Ukraine, Russia in crisis talks on gas, insurgency

Ukraine, Russia in crisis talks on gas, insurgency
A pressure gauge is seen at an underground gas storage facility in the village of Mryn, 120 km (75 miles) north of Kiev in this May 21, 2013 file photo.

KIEV - Ukraine's week of tough negotiations with Russia, aimed at ending a separatist insurgency and averting a gas cut-off, got off to a rocky start as a round of gas talks broke up early Tuesday without a deal.

The meetings in Brussels and Kiev are the first challenges for new Ukrainian President Petro Poroshenko, who has vowed dialogue with Moscow to try to prevent the bitterly divided former Soviet state from splitting.

After seven hours, a marathon round of EU-brokered gas talks in Brussels broke up, but was set to resume later Tuesday or Wednesday.

"All points of the deal were negotiated, and discussions will resume," EU Energy Commissioner Guenther Oettinger said after the talks ended in the small hours of Tuesday morning, adding that parties would now consult with their respective governments.

Washington expressed hope "significant progress" could be achieved with the flurry of diplomacy, including a meeting between Poroshenko and Russian President Vladimir Putin last week.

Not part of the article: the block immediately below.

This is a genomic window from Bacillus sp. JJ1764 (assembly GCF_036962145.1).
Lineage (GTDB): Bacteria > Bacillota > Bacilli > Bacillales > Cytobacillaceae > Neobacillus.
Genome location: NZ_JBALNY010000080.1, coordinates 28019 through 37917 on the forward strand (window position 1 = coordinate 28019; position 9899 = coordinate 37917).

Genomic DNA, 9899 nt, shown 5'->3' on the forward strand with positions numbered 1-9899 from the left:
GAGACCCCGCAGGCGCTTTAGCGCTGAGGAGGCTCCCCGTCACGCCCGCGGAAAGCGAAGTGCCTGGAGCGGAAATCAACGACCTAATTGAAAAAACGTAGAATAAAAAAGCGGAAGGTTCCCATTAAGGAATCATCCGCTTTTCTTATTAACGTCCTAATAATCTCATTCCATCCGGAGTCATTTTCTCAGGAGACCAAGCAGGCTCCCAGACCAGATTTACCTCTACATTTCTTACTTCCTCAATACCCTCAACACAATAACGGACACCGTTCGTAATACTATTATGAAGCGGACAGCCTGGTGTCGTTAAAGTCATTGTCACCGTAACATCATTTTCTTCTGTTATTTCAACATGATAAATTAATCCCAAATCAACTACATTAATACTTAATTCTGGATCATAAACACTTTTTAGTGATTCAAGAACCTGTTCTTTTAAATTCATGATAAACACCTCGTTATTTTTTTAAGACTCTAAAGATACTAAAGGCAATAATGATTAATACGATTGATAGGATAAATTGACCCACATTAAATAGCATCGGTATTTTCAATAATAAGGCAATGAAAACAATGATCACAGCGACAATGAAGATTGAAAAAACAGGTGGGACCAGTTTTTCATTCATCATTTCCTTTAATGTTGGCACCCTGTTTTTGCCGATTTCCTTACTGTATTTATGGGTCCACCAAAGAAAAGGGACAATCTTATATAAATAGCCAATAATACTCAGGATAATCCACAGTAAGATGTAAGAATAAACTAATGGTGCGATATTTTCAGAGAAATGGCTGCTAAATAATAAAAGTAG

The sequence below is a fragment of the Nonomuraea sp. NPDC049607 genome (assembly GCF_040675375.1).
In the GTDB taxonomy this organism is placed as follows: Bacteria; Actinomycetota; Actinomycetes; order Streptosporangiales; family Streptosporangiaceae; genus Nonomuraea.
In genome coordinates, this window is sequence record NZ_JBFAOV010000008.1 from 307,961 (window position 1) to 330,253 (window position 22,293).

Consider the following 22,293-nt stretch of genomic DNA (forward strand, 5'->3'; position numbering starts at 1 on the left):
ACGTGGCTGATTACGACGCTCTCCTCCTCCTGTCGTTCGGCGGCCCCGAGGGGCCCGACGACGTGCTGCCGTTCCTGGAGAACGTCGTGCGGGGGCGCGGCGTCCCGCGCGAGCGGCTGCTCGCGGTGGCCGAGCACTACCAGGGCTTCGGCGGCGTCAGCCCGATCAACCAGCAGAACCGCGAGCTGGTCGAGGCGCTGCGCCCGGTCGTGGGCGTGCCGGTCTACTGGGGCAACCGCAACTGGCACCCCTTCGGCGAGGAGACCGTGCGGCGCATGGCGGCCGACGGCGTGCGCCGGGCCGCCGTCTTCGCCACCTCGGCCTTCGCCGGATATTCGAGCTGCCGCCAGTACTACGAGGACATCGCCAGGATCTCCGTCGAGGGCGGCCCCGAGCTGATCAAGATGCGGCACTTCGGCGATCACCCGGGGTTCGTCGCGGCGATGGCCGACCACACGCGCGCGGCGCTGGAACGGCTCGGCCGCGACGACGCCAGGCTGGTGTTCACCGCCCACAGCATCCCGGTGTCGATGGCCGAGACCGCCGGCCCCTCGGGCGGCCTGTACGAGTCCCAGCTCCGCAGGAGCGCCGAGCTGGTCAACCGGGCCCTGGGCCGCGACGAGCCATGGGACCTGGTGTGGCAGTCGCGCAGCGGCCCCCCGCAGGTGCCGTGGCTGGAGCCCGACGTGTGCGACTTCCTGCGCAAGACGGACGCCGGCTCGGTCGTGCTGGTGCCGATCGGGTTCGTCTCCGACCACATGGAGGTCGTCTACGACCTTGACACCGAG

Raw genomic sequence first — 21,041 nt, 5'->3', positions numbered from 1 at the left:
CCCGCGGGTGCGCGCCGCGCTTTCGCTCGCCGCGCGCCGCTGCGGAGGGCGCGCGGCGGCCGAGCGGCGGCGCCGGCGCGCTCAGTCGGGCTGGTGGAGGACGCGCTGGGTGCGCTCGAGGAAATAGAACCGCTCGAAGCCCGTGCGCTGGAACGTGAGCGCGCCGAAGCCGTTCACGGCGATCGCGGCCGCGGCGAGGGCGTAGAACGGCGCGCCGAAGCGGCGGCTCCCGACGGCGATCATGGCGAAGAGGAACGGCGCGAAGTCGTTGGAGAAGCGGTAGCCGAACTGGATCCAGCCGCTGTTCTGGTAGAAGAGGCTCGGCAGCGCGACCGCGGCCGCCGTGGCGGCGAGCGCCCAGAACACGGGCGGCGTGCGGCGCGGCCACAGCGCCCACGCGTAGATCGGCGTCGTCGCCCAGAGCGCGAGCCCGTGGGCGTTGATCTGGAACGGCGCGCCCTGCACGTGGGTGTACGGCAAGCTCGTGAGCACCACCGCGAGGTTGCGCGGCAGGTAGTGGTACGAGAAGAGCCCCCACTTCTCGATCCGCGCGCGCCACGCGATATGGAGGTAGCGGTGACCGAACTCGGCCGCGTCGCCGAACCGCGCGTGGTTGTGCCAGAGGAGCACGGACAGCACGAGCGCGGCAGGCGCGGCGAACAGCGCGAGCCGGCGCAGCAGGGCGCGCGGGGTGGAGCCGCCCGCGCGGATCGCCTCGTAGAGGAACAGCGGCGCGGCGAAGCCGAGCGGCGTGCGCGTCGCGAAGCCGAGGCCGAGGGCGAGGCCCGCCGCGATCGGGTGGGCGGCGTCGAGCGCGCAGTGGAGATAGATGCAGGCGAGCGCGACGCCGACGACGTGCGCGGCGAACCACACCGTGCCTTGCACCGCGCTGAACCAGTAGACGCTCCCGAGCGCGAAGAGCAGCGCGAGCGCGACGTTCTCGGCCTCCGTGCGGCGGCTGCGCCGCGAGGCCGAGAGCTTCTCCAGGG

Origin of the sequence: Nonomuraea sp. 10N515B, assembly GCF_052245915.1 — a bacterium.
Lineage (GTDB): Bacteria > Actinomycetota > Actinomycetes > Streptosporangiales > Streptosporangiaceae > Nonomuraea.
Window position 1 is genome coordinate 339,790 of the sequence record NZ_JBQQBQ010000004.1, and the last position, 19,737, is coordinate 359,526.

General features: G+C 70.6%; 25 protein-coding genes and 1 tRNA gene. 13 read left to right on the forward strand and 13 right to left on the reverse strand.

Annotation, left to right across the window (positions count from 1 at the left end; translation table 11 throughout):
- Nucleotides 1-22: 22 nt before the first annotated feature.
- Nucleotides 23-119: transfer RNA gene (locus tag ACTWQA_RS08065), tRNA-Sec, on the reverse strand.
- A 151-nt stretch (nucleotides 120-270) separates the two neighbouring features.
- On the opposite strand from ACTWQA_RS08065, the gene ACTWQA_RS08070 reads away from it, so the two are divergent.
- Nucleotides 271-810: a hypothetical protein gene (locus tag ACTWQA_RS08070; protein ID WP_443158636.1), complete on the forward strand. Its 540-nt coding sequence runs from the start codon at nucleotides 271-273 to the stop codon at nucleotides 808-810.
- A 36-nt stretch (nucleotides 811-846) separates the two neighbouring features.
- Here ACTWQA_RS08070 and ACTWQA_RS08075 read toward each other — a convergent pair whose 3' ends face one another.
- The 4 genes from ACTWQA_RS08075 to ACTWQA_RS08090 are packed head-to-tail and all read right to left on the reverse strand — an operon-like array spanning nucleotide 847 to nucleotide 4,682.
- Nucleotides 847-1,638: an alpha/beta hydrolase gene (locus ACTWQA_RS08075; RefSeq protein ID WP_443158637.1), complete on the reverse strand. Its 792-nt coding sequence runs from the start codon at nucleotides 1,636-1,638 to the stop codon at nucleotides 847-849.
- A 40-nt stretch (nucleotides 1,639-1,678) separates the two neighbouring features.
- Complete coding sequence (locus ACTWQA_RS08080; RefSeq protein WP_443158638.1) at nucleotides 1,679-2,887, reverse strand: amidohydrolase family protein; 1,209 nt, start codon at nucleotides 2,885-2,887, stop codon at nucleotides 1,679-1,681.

The 48-year-old confectionery tycoon promised late Sunday to "this week" end fighting in Ukraine's economically vital eastern rustbelt that has claimed more than 200 lives.

And he affirmed, after being sworn in as Ukraine's fifth president on Saturday, that Kiev would sign a historic pact with the European Union that would finally wrest it out of Russia's orbit.

But, on the ground, the eight-week insurgency that Kiev and the West accuse Russia of orchestrating raged on unabated.

Ukrainian sources said that militants had staged a wave of failed attacks on the airport in the Russian border city of Lugansk.

Intense artillery fire and air bombardments also continued in the rebel Donetsk region stronghold of Slavyansk - an industrial city of 120,000 where many have been sheltering in basements for weeks.

And the Ukrainian army said pro-Russian gunmen had taken several of its soldiers prisoner.

"Some were out in the field, but others were abducted," military spokesman Vladyslav Seleznyov wrote in a Facebook post.

Purchase this article for republication.



Your daily good stuff - AsiaOne stories delivered straight to your inbox
By signing up, you agree to our Privacy policy and Terms and Conditions.